The part about a gallon not being a gallon is silly wording, but I realize what the author was trying to get at - that the warmer it is, the less dense the gas is, so the less of it you're getting by mass. However, the fact that the tanks are buried underground means that temperature stays a lot more constant than if they were above ground, and any temperature fluctuation is pretty insignificant. In fact, I found this animated graph showing soil temperature by depth, and how it varies from hour to hour. One meter deep, and you can't see the graph moving at all**.

The part about gas evaporating if your tank's almost empty seems pretty silly, too. First of all, unless your tank was completely empty (like newly installed, never had a drop of gas in it - not likely if you actually drove your car to the station), your tank's already full of gasoline vapor. It's probably already at its max partial pressure. More gasoline won't evaporate unless you get rid of that vapor. But, even assuming that your tank was completely open to the atmosphere, gasoline doesn't evaporate that fast. I can think of plenty of projects where I've poured gas into a coffee can for cleaning a part or something, and I don't see the gas evaporating in front of my eyes. It usually doesn't take me more than a few minutes to fill up my tank, so I can't imagine that a significant amount of gas would evaporate in that time.

I wonder about the part on pumping gas faster making it evaporate more, too, for the same problem as above. Your gasoline may be slightly warmer because there's more work being done to it to get it to pump faster, but you've still got the problem that you're pumping it into a mostly closed container that's already going to be full of gasoline vapor. Plus, it's not like gas stations have terribly fast pumps - the pump at the airport I used to work at would put out a gallon every couple seconds or so (it was many years ago that I worked there, so I don't remember exactly).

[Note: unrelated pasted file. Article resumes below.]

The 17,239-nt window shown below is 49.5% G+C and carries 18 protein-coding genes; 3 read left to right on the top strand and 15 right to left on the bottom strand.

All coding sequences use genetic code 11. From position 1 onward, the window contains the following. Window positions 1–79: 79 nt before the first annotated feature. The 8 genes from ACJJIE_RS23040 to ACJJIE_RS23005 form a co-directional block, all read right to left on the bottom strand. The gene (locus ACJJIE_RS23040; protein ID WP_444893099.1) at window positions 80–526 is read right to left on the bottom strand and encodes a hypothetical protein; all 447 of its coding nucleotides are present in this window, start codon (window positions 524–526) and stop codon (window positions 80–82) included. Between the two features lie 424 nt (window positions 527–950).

The part about the tanker stirring up sediment seems like the best advice from the e-mail. However, according to that Snopes article, there are already filters in place at the gas station to minimize particulates making it into your tank.

Probably the best way to get the most mileage for your money is to adjust your driving habits, and not accelerate hard. I'd bet that would make your gas go a lot farther than only filling up on the slow setting on cold days.

* Some versions of the e-mail I've received were combined with another chain e-mail that had erroneous information about U.S. oil imports from the Middle East, and which companies were supposedly importing the most. Snopes has covered that one, as well.

** Also, with the thermal inertia of the fuel and tank, and the insulating properties of the tank, the fuel temperature will lag the ground temperature, meaning it's not at its coolest early in the morning. Assume that for a week, you have several days of the exact same weather. The ground temperature will oscillate from its high to low. The fuel will respond by being heated or cooled by the ground, but won't track it exactly. It will lag due to any insulating properties of the tanks. As long as the ground is warmer than the fuel, the fuel temperature will increase. When the ground temperature starts dropping, it's still a little warmer than the fuel, so the fuel temperature will continue increasing until the ground temperature finally drops below the fuel temperature. Now, the fuel will begin cooling, but lagging the ground temperature. When the ground temperature gets to its low point and starts increasing again, it will still be cooler than the fuel, so the fuel will continue to cool until the ground has warmed up some more. Still, with as little that the ground temperature varys, this is all academic, anyway.

Edited 2011-03-22 Moved the sentences about the start and end of the e-mail to before the blockquote, to improve flow.


Fuel storage tanks used in gas stations don't have IRF's (internal floating roofs). THose are only used on tanks that hold 75 cu meters (almost 20,000 gal.) or more of fuel. To imagine how much fuel that is, tanker trucks hold 3-5000 gallons of fuel.

Secondly, underground tanks used at gas stations MUST be double-walled, and insulated, therefore any above ground temp changes have no effect on the fuel density/temperature ratios.